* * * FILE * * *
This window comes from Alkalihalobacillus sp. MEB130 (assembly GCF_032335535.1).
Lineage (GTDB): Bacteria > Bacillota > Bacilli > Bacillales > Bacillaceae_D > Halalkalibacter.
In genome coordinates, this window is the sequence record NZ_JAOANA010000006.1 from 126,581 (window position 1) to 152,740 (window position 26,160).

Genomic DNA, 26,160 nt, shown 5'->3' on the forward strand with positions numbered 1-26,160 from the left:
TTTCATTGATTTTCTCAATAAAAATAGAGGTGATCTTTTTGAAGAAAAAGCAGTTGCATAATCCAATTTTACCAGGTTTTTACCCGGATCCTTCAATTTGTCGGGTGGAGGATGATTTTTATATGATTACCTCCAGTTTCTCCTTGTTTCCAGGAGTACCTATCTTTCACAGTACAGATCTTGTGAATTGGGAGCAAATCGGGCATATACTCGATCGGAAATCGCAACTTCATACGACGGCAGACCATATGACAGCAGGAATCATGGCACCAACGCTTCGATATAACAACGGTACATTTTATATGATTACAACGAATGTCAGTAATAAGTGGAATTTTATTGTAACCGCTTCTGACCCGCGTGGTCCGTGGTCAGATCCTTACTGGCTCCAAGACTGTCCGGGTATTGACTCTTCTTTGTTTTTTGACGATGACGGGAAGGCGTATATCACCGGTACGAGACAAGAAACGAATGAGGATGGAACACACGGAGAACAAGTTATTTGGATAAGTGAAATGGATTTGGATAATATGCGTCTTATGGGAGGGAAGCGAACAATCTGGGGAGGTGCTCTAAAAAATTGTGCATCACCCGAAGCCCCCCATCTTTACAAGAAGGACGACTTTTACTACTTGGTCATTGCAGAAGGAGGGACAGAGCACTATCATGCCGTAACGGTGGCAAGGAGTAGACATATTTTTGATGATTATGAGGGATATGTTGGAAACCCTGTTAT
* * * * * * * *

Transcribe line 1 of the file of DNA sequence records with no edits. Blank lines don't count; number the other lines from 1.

This window comes from Alkalihalobacillus sp. MEB130 (assembly GCF_032335535.1).